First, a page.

The new bill is certainly not being put forward after a deafening hew and cry from creators in this country, though admittedly most will welcome it if only to know where they stand.
And, of course, everybody needs money: countries need money, political parties need money, creators need money, executives need money, we all need money.
I think that it’s obvious that companies with huge amounts of money invested in licensed creativity, content, product, etc… will naturally try to exert as much pressure as possible in order to protect and monetize their assets to their maximum ability. Many of the creators in their ‘stable’ expect no less.
All of this is understood just as it’s understood that ability and willingness to change and adapt to new business models is very very low on the priority list.
Politicians want to stay in office and donations help to fund election campaigns. Investments, locally or federally, from big companies or other countries help to make our politicians look good, to grease the economic gears, maybe create some jobs.
These kinds of influences and relationships have occurred since before the invention of fire.
Content creators/licensees want to protect their abilities to maximize their return on investment. Politicians want to stay in power and also want to be able to fund their next election campaign.
Those are some of the fundamentals.
P2P Filesharing & Bit Torrent: A Digital Apocalypse or a Huge Opportunity?
The problem is this: creative content is worth something to the creator, the licensee, the fan and everyone else in the ecosystem that facilitates taking the product from creator’s mind to audience.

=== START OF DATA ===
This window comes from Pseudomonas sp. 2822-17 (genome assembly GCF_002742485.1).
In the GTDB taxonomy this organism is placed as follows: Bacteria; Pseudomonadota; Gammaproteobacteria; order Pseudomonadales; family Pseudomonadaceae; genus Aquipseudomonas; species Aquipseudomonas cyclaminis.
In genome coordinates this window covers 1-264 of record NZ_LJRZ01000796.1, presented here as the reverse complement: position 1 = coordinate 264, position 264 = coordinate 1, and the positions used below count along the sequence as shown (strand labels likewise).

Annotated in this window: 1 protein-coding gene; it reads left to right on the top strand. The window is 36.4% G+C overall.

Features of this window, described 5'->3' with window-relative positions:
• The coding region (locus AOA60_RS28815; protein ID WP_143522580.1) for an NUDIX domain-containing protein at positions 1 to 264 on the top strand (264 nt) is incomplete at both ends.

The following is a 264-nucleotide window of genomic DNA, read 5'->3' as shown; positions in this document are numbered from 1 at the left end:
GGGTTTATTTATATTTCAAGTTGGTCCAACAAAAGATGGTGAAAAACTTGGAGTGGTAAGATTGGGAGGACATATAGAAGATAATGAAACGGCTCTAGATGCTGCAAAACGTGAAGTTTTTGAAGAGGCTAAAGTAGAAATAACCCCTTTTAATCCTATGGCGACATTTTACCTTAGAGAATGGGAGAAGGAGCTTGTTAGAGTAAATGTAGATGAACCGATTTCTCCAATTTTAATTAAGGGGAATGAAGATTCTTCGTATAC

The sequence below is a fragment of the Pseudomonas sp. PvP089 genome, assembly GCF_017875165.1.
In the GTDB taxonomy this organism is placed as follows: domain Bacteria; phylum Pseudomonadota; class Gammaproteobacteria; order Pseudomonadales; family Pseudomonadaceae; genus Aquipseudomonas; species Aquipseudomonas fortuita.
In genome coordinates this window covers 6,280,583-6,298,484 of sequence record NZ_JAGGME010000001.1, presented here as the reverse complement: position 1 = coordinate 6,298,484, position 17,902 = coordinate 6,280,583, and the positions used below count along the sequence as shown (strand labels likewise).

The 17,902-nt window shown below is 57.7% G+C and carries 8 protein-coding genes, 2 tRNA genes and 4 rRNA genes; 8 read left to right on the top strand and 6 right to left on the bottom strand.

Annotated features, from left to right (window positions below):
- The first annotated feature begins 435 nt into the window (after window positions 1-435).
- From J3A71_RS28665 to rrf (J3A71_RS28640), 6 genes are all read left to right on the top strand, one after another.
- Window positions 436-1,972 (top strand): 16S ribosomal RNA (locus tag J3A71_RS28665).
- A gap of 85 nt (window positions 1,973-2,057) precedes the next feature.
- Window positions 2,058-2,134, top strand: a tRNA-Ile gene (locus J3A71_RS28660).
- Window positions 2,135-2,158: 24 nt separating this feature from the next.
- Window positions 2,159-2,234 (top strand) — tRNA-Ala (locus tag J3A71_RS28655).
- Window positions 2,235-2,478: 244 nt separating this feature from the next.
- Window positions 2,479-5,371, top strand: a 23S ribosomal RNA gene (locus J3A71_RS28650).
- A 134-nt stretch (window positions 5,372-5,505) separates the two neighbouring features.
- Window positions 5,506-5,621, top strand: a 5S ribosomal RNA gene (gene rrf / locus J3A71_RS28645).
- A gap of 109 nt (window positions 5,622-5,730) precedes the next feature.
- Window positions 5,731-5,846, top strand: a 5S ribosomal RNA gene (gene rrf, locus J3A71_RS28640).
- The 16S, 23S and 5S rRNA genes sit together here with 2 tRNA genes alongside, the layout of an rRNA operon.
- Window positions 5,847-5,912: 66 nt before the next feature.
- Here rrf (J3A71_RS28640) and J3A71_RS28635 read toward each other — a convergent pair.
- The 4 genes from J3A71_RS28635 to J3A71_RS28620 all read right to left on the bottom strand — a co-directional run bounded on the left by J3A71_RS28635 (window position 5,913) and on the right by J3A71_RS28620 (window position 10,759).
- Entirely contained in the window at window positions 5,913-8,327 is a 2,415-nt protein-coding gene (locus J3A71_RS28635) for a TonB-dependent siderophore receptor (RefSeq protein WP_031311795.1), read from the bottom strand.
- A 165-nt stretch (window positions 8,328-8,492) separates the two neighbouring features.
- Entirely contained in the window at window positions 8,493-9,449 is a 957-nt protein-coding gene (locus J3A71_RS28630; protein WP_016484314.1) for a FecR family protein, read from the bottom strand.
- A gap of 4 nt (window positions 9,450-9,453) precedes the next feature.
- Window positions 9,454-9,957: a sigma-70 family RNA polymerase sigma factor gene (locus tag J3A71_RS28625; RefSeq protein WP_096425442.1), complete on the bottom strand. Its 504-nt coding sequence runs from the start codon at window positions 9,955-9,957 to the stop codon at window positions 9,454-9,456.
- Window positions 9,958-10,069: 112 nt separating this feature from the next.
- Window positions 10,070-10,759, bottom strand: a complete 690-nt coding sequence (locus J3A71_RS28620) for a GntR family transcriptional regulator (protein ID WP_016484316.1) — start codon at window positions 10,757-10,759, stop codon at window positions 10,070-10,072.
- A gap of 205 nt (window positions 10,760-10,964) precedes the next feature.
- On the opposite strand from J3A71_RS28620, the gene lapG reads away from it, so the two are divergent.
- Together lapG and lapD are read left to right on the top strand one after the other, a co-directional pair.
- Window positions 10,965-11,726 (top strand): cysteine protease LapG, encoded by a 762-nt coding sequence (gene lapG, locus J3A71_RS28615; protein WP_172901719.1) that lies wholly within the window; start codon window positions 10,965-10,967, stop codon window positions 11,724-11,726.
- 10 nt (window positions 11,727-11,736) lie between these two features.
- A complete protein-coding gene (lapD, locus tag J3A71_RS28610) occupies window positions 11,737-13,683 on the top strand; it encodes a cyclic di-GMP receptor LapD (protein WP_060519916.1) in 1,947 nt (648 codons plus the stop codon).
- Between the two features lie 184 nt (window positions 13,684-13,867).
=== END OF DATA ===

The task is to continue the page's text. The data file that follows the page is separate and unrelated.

Digital innovations have created an opportunity for files – potentially carrying creative work whose copyright provisions do not allow for any kind of non-monetized electronic dissemination – to be transmitted quickly and efficiently all over the world.
P2P File Sharing Networks and Bit Torrent technologies are the most efficient distribution system we have invented for getting information – digital files containing anything from scans of a shopping list, to Shakespeare’s sonnets, to a photo of your mom in front of the Louvre, to leaks of patent pending inventions, published unpublished and unpublishable novels, songs, your wedding photographs, etc… – from one computer to other computers quickly and practically instantaneously.
Fortunately or unfortunately these tools for sharing files and data don’t care what those shared files contain. To them it’s all just information to be transferred.
Hurt Locker or Ishtar are the equivalent of Lady Gaga, a photo of a llama, episode 3 of Rock of Love Season 2, an excel file, a scan of a Mark Danielewski novel, Twilight, whatever. It all has the same basic value.
That value is zero.
* (The zero value is based on the file itself – infinitely replicable and basically indistinct for others – and not the work that went into what the file contains. The value of creation, editorial, design, etc… is invaluable. Unfortunately, these super efficient distribution tools are not designed to monetize in a way that we traditionally link to these kinds of exchanges.)
If you wrap your digital content in a protective layer – DRM – it is easily hacked open and shared regardless.